We're still struggling over blogging vs. journalism, waffling over which freedoms and restrictions apply to whom. It's a thorny enough issue in the real world, but is becoming increasingly relevant in virtual worlds, to which more and more gamers are flocking. The population of some virtual worlds rival that of some real-world cities, drawing hundreds of thousands of subscribers into cyberspace. As millions worldwide immerse themselves in simulated spaces, more journalists and bloggers are covering the related issues--some from an outsider's viewpoint, and some from within these constructed realities. Where does virtual-world coverage fit into real-world concepts of rights and freedoms?
's Paul Grabowicz discovers
some interesting tidbits in a recent U.S. Supreme Court decision. The Supreme Court feels that freedom of the press is a right shared by all persons, but rhetorically asks "... does the privilege also protect the proprietor of a weblog: the stereotypical 'blogger' sitting in his pajamas at his personal computer posting on the World Wide Web ... ?" Here, we see that everyone is a member of the press… although bloggers are regarded with trepidation.
recently wrote that "When everyone is media, no one is
," pointing out that since there is no longer any separation between technology and media (technology IS media), and professional reporters all work for media companies, that we don't get any honest reporting about those companies. No professional reporter, says Winer, will criticize their employer or a prospective employer (i.e. any media company). "In the end we'll all be bloggers," writes Winer, "because the idea of a media company will seem as silly as the idea of a telephone company will be in a few years, or an airline is today."
So, in the real world, we're still working out the roles and re-definition of journalists in order to make sensible judgments about what rights and restrictions to apply. But virtual worlds are generally not public spaces. Nearly all simulated realities are run as business ventures by corporations. Anyone "living" in the virtual world has agreed to a series of Terms and Conditions, or an End User agreement of some kind--a set or sets of rules that overlay or replace the rules of the real country in which the user lives. These rules are generally intended to set out expectations for appropriate behaviour, but also spell out who owns what (usually, the governing corporation owns all user-created content, except in the case of Second Life, who is merely granted an unrestricted, perpetual license to the content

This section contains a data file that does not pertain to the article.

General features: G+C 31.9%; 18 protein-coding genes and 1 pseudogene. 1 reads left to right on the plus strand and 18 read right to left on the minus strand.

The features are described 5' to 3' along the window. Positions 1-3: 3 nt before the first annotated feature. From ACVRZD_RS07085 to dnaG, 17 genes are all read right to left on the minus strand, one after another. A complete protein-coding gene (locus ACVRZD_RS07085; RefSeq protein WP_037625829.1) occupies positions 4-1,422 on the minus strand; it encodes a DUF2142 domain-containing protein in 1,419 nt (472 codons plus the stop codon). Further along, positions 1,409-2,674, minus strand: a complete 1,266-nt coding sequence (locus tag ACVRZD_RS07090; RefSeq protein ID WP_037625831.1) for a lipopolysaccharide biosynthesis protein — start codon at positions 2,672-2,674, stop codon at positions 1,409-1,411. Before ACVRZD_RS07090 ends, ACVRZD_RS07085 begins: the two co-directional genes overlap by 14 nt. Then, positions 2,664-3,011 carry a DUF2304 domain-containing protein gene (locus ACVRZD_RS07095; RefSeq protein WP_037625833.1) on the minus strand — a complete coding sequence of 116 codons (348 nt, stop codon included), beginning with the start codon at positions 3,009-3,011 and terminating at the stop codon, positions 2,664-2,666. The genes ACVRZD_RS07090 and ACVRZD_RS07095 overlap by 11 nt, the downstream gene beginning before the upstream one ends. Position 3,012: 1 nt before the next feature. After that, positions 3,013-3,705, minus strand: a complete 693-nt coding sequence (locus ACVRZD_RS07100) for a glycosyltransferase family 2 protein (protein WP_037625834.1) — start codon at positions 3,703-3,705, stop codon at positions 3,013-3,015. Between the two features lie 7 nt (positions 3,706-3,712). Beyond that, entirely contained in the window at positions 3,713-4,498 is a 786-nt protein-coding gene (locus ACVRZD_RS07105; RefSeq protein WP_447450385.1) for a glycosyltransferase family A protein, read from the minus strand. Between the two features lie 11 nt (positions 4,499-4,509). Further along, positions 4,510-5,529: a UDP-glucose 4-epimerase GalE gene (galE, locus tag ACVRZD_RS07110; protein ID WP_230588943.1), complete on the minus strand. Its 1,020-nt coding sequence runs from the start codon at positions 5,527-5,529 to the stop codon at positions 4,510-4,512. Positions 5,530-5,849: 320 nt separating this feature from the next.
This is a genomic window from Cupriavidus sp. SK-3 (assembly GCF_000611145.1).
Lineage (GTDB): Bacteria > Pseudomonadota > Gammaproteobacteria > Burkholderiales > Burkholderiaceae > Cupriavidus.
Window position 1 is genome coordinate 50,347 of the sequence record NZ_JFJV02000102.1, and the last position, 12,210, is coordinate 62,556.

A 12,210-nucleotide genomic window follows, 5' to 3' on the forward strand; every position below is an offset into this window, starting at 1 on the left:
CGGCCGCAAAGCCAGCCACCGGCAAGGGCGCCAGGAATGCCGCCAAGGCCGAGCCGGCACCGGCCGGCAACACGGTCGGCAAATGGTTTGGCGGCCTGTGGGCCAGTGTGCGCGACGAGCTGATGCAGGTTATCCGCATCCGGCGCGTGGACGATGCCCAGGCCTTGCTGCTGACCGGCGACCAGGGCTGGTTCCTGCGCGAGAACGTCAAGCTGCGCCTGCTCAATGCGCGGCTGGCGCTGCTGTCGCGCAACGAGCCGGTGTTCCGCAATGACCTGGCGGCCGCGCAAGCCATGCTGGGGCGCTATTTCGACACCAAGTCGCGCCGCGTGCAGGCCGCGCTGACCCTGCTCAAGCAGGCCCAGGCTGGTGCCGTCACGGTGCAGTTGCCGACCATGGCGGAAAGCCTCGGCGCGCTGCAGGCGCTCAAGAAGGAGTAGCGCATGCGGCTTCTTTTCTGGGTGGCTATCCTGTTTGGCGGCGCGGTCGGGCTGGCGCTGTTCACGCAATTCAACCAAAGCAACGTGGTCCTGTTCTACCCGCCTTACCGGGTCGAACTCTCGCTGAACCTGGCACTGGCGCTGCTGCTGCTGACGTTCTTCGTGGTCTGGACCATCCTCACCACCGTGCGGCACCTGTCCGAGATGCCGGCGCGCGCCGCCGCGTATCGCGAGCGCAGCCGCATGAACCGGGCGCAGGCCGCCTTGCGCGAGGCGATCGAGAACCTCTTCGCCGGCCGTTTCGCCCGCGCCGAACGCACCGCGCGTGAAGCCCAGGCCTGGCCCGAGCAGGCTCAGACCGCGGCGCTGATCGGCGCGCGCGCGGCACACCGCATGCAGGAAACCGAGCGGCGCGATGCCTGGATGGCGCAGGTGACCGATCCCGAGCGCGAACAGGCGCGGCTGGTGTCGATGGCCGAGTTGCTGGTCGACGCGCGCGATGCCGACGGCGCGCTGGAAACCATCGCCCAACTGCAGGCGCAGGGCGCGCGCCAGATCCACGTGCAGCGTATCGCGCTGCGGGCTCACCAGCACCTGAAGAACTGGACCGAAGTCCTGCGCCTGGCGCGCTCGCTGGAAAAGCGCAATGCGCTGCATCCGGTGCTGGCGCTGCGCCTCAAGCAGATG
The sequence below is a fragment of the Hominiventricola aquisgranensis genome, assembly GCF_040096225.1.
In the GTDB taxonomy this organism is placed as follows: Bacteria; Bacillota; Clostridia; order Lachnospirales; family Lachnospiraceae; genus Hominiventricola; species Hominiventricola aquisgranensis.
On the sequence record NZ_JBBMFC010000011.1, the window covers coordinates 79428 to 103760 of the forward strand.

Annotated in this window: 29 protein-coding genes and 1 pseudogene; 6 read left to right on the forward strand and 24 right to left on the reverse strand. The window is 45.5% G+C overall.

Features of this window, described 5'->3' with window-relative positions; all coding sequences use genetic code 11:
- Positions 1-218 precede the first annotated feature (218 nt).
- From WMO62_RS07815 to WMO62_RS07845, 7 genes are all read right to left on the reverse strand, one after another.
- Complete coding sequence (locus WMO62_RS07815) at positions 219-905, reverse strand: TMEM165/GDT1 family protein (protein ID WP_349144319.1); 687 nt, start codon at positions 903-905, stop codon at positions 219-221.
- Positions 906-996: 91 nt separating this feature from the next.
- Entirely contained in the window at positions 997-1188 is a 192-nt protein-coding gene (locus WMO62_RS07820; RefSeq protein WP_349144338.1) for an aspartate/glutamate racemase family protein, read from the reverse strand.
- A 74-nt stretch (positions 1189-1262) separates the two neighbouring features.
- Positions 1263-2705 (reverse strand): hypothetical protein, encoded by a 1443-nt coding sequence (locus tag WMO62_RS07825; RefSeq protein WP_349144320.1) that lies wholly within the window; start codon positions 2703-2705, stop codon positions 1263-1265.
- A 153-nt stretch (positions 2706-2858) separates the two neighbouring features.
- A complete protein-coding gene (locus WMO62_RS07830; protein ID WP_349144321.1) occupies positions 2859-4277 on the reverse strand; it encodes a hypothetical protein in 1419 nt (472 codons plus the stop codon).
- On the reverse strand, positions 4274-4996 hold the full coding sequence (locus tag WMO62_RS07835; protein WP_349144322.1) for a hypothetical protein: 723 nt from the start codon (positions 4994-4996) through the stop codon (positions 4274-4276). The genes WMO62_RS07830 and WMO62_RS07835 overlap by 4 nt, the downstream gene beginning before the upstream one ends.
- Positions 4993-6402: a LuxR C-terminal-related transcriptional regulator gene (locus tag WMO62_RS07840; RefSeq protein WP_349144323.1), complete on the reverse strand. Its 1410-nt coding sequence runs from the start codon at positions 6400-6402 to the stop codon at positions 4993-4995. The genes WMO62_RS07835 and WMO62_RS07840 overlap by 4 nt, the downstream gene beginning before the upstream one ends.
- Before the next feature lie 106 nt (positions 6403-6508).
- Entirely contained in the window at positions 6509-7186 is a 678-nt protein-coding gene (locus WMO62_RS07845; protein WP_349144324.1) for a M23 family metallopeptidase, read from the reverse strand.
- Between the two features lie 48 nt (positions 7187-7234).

). In most cases, the virtual world is a "company town
." In these environments, basic human rights are neither universal, nor guaranteed.
Linden Lab, the corporate government of Second Life
, proclaimed early this year that no one may use Second Life or its web-based extensions for their own purposes without explicit consent
, unless that person is a member of the press. While the U.S. Supreme Court believes everyone but webloggers is solidly covered by freedom of the press, Linden Lab's official reporter (Wagner James Au) files stories on an official weblog